As a high school senior preparing for college, I was optimistic about so many things. I couldn't wait to live in a new city, meet new people, and start the transition of becoming an actual adult with real responsibilities. I knew I would have a hard time leaving Manhattan, the only place I've ever called home, but I also figured that attending college in D.C. wouldn't be anywhere near as tough an adjustment as going to college in a more rural or suburban area would have been. I was under the impression that, although every major American city has its own quirks, the kinds of people living in these cities are generally very similar: unique, open minded, independent, socially conscious and socially liberal.
While most students here at GW do fit this mold, I have found inconsistency in the sense that as a collective student body, we are also the ones using degrading, offensive language in everyday conversations, perpetuating stereotypes that educated college students should be working to dissolve. Whether I'm talking to friends or overhearing a conversation nearby, I am always shocked to see how casually these words are dropped and the context in which they are used. Specifically, GW students are most guilty of throwing around the terms “retard", “faggot" and “slut" with negative intentions. I realize in certain cases it may be related to a positive movement to reclaim the word, but for the purposes of this article, I am speaking to the more common usage. It is so prevalent that even I am guilty of a few a slip ups from time to time, hearing it so frequently. This is not how it should be though, and by using such offensive, outdated terms we are part of the setback society faces in the fight for equality for all people.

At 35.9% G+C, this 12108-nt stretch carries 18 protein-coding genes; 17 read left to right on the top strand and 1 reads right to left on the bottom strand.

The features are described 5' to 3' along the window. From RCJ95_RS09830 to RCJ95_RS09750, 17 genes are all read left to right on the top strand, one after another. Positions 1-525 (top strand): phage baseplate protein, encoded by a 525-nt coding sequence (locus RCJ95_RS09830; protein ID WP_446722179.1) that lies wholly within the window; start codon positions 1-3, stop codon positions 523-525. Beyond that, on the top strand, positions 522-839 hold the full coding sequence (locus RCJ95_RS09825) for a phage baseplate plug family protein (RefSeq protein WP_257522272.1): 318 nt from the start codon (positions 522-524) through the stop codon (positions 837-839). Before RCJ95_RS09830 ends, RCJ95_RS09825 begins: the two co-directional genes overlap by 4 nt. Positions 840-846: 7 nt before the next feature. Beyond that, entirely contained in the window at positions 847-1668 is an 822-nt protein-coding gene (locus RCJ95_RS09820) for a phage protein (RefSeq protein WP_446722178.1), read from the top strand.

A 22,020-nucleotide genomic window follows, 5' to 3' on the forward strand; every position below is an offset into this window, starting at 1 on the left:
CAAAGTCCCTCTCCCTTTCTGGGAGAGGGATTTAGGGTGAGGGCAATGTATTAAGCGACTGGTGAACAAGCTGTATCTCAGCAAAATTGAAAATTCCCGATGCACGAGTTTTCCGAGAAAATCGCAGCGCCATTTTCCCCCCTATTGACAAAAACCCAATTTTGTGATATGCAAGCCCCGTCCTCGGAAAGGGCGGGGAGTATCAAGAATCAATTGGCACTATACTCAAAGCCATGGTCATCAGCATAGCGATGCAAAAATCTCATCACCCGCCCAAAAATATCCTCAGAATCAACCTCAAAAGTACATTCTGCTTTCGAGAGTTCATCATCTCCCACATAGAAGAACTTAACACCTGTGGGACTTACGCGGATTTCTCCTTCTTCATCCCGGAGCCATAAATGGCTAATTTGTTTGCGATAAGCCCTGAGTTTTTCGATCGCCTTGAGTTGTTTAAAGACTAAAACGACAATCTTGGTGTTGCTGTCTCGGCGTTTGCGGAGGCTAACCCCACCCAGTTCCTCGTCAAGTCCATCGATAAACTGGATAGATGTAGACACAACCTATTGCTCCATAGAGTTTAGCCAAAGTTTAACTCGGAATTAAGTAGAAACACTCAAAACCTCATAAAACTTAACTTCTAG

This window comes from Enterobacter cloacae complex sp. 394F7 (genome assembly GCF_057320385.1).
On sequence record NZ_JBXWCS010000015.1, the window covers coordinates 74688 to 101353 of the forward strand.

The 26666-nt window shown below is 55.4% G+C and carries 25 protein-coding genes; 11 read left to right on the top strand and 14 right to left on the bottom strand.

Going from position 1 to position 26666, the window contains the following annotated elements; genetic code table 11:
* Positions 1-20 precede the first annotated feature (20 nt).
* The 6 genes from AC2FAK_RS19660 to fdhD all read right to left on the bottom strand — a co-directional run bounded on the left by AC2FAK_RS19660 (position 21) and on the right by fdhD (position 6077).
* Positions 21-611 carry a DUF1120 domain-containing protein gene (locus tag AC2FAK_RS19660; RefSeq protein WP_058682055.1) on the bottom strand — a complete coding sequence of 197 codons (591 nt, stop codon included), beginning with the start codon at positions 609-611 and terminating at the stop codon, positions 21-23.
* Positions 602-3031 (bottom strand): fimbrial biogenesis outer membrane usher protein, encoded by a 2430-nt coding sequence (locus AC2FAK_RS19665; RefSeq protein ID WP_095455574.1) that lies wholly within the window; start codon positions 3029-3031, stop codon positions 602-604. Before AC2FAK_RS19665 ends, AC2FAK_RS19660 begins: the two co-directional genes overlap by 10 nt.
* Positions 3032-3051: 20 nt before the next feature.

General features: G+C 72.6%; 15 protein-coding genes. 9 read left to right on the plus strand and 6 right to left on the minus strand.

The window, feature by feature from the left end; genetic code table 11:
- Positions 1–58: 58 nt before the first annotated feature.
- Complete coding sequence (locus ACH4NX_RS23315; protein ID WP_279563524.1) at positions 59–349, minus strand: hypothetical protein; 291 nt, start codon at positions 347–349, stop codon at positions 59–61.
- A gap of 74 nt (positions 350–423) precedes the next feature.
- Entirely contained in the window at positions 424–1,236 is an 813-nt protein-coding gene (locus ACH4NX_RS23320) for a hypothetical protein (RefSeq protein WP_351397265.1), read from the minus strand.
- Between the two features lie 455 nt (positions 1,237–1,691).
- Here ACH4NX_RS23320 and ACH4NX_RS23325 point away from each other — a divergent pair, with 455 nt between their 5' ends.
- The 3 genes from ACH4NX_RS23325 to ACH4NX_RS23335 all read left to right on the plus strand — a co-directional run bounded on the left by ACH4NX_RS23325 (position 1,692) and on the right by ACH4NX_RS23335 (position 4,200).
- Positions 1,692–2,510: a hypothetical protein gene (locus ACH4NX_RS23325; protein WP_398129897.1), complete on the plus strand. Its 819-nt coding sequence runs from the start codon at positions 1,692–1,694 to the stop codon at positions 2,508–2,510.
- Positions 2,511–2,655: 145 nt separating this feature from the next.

Growing up in a generally progressive city and going to a public high school in the middle of Chelsea, a neighborhood historically known for it's large LGBT population, I am not use to such tolerance for this kind of language. Now don't get me wrong, I'm not implying that the usage of these words is non-existent in NYC. However, I am saying that people seem much more aware of why these terms are problematic. Saying these terms in public almost always guarantees a disapproving look from someone in ear shot.
Even more so, in high schools like mine, there was always an overwhelming number of students, teachers and clubs advocating feminism, LGBT acceptance and just generally more sensitivity to certain labels or slang. Young people were constantly reminding their friends not to talk in such a demeaning manner. Many individuals actively worked to eliminate these words by educating people outside their immediate social crowd and creating, building and supporting campaigns and organizations addressing the issue.
I can't seem to fathom how high school students are so involved, while college and grad students in the Nation's Capitol are not calling each other out nearly as much as we should be. I am not writing this to explain why this kind of language is problematic and sets us back as a community (mostly because that is our job as educated students contributing to society to have learned at this point), nor am I writing this to request a surge in activism and campaigning. I am simply writing this as a reminder that it is important to check yourself when throwing around such serious words, and maybe even take it one step further and check your friends.